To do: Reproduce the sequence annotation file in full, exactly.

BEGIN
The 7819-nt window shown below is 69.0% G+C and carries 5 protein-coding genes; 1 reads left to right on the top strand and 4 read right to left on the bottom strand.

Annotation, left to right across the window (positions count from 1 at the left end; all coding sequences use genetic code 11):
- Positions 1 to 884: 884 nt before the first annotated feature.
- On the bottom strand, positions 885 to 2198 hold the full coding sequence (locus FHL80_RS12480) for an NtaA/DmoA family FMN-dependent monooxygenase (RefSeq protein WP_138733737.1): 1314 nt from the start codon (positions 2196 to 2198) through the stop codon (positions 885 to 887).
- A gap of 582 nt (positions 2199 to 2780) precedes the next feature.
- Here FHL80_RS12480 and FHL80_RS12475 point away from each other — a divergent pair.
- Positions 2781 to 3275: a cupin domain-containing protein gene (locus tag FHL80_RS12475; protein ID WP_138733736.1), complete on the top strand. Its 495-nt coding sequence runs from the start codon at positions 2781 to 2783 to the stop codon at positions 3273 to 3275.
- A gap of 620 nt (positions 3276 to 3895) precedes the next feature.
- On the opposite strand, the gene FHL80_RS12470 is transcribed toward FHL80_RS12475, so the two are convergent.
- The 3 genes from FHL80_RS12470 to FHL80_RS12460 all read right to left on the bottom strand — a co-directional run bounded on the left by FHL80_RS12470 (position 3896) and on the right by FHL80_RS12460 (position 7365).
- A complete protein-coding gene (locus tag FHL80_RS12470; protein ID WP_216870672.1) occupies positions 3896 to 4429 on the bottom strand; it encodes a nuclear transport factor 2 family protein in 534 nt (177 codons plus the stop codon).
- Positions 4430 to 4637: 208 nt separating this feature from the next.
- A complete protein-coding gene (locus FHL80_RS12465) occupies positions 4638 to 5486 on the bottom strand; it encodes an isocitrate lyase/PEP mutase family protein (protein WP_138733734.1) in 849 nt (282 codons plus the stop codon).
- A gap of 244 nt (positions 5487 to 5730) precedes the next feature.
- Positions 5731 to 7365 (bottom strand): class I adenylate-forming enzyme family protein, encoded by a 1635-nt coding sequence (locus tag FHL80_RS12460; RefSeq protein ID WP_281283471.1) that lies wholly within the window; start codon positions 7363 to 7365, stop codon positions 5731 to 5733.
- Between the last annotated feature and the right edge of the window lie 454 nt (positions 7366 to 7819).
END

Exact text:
The 7819-nt window shown below is 69.0% G+C and carries 5 protein-coding genes; 1 reads left to right on the top strand and 4 read right to left on the bottom strand.

Annotation, left to right across the window (positions count from 1 at the left end; all coding sequences use genetic code 11):
- Positions 1 to 884: 884 nt before the first annotated feature.
- On the bottom strand, positions 885 to 2198 hold the full coding sequence (locus FHL80_RS12480) for an NtaA/DmoA family FMN-dependent monooxygenase (RefSeq protein WP_138733737.1): 1314 nt from the start codon (positions 2196 to 2198) through the stop codon (positions 885 to 887).
- A gap of 582 nt (positions 2199 to 2780) precedes the next feature.
- Here FHL80_RS12480 and FHL80_RS12475 point away from each other — a divergent pair.
- Positions 2781 to 3275: a cupin domain-containing protein gene (locus tag FHL80_RS12475; protein ID WP_138733736.1), complete on the top strand. Its 495-nt coding sequence runs from the start codon at positions 2781 to 2783 to the stop codon at positions 3273 to 3275.
- A gap of 620 nt (positions 3276 to 3895) precedes the next feature.
- On the opposite strand, the gene FHL80_RS12470 is transcribed toward FHL80_RS12475, so the two are convergent.
- The 3 genes from FHL80_RS12470 to FHL80_RS12460 all read right to left on the bottom strand — a co-directional run bounded on the left by FHL80_RS12470 (position 3896) and on the right by FHL80_RS12460 (position 7365).
- A complete protein-coding gene (locus tag FHL80_RS12470; protein ID WP_216870672.1) occupies positions 3896 to 4429 on the bottom strand; it encodes a nuclear transport factor 2 family protein in 534 nt (177 codons plus the stop codon).
- Positions 4430 to 4637: 208 nt separating this feature from the next.
- A complete protein-coding gene (locus FHL80_RS12465) occupies positions 4638 to 5486 on the bottom strand; it encodes an isocitrate lyase/PEP mutase family protein (protein WP_138733734.1) in 849 nt (282 codons plus the stop codon).
- A gap of 244 nt (positions 5487 to 5730) precedes the next feature.
- Positions 5731 to 7365 (bottom strand): class I adenylate-forming enzyme family protein, encoded by a 1635-nt coding sequence (locus tag FHL80_RS12460; RefSeq protein ID WP_281283471.1) that lies wholly within the window; start codon positions 7363 to 7365, stop codon positions 5731 to 5733.
- Between the last annotated feature and the right edge of the window lie 454 nt (positions 7366 to 7819).